Serial killer database shows bizarre drop in serial killers since 1980s

Serial killers have declined in number since they peaked in the 1980s, the world’s leading serial murderer database has shown.

In the 1990s, Michael G. Aamodt, professor of forensic psychology at Radford University, began giving his class a task: to create a profile of serial killers, including a timeline of their murders, their history of life, basic demographic information and information about their crimes. In the beginning, projects were stored in a drawer, then added to the class website years later. Eventually, the information was transferred to a database – and it became a full-fledged project to update and maintain the most comprehensive database of serial killers over the years.

Using the FBI’s definition of serial killers (people who unlawfully kill two or more victims in separate events), researchers from Radford University and Florida Gulf Coast University documented killers around the world, with some pretty interesting findings.

For example, the United States is the country with the most serial killers, with 3,613 since 1900. This represents 67% of serial killers in the world, for a country with 4.35% of the world’s population. The second closest is England, with 167. Japan (137), South Africa (123), India (121) and Canada (119) are the only other countries with more than 100 killers in series were identified by the database.

Since records began in 1900, approximately 11% of serial killers have been female, with the percentage of female serial killers decreasing over the years compared to males. Prior to the 1930s, about a third of serial killers were female, down to about 6% since 1980. Female serial killers were more likely to use poison than male serial killers and to kill for financial gain as the main reason. Male serial killers, on the other hand, were more likely to kill for their own pleasure, and more likely to do so by shooting or strangling their victims. Victims of female serial killers are more likely to be family members than male serial killers who tend to kill non-family members.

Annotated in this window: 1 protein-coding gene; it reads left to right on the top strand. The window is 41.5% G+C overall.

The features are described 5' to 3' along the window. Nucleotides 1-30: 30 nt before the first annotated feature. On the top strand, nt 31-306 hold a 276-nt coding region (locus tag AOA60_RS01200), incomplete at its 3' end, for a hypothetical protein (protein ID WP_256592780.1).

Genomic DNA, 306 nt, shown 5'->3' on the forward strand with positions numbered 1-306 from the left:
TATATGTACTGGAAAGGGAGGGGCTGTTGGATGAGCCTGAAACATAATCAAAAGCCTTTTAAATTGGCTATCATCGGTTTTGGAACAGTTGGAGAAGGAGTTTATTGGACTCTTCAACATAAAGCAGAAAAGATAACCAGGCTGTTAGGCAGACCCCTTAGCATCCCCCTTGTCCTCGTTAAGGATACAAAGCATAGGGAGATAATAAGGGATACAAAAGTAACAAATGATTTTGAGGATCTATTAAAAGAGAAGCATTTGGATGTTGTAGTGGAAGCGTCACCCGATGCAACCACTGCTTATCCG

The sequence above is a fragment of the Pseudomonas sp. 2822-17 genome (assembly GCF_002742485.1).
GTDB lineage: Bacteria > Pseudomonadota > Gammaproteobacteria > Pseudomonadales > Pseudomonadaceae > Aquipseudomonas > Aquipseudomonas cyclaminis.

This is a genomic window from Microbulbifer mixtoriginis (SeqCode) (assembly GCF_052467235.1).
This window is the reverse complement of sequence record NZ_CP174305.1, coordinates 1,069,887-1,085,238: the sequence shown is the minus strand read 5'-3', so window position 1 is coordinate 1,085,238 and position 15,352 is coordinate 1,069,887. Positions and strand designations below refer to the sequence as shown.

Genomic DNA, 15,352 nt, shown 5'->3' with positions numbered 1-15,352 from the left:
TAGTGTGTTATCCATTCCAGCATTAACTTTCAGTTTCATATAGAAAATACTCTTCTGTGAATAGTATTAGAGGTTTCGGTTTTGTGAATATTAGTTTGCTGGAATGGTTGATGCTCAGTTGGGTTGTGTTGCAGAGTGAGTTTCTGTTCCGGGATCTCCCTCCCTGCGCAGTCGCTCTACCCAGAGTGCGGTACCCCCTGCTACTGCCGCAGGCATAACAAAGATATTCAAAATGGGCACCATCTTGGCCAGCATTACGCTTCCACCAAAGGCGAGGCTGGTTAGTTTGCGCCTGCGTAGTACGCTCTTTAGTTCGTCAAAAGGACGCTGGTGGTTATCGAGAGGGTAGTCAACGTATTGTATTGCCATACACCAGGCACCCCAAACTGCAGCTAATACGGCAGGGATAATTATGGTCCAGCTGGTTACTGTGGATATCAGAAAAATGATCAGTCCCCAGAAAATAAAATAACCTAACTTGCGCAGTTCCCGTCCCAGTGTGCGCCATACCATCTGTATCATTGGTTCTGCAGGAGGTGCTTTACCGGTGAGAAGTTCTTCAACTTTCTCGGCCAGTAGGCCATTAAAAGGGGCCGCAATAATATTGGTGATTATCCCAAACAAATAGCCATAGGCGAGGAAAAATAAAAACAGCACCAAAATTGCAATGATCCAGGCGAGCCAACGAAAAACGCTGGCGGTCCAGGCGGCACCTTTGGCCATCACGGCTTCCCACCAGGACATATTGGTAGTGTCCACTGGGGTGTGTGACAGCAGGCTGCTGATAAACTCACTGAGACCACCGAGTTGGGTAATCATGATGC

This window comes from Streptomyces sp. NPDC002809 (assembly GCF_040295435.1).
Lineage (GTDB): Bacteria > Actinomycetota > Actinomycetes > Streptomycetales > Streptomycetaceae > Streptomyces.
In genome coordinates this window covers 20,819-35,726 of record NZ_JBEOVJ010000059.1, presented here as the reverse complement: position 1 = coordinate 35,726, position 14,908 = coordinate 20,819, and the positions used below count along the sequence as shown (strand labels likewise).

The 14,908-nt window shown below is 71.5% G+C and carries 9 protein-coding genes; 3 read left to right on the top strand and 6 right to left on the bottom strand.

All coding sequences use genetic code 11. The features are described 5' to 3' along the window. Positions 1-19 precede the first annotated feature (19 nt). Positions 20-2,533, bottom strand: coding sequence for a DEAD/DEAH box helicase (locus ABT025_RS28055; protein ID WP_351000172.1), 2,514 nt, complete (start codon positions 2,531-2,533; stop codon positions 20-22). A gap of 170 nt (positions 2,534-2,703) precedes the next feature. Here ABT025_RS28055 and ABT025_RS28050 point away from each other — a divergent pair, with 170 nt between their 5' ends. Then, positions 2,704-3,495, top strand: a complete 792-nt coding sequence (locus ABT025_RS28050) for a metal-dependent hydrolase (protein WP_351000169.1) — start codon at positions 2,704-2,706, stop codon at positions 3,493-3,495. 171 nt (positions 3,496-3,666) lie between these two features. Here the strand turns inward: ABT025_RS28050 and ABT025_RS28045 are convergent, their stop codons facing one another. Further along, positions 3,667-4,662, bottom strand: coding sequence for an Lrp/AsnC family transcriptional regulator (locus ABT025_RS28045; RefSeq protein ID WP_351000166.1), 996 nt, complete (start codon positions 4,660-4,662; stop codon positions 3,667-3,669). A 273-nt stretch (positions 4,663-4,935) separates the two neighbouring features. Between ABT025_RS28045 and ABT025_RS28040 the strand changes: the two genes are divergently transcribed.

Breaking down the crimes further, the database contains some other pretty grim facts. This includes information on whether the serial killer ate their victims (about 1.8% of male serial killers did, compared to 1.3% of female serial killers), whether necrophilia occurred ( 3.4% of male serial killers have done so, compared to 0.4% of female serial killers). ) and whether they drank the blood of their victims (0.7% of male serial killers and 0.4% of female serial killers).

One odd thing the data shows is the decline in murders by serial killers in the United States since the all-time high in the 1980s: 404 victims in 1987 alone. During the 1980s there were 150 serial killers who had killed two or more victims and 104 who had killed three or more victims.

There has been a steep decline since then, with 138 serial killers killing two or more victims in the 1990s, and 89 killing three or more. Fast forward to 2010-2018 (the last year with complete data in the database at the time of the last update) and there were only 43 serial killers in those years who killed two victims or more, and 23 who had killed three or more. .

The researchers attribute this decline to several factors. Part of the drop could be because better detection by law enforcement (e.g. insurance fraud) means serial killers with financial motives are less likely to go through. unnoticed and therefore are either caught before meeting the definition of a serial killer or put entirely on killing for financial gain.

There has also been a decrease in opportunities for seasoned serial killers and would-be serial killers looking for their first victim.

“Stricter parole policies have put fewer potential serial killers back on the streets,” the team writes in the 2020 report. “Since 1950 in Unity[d] In the United States, 16.8% of serial killers in our database killed again after being released from prison for a previous homicide. This figure, combined with the fact that 79% of American serial killers spent time in jail or prison before their first murder, supports the relationship between longer prison sentences and a decrease in the frequency of serial killers.”

Opportunities have also diminished since the decline of hitchhiking.

“There is a decrease in the availability of high-risk targets for serial killers. I.e. there are fewer people hitchhiking, offering rides to strangers and walk to school,” the team continued. “Some of the biggest decreases in serial killer victim types from 1980-1999 to 2000-2017 are: hitchhiking, mall kidnappings, and motorists with disabilities or good Samaritans.”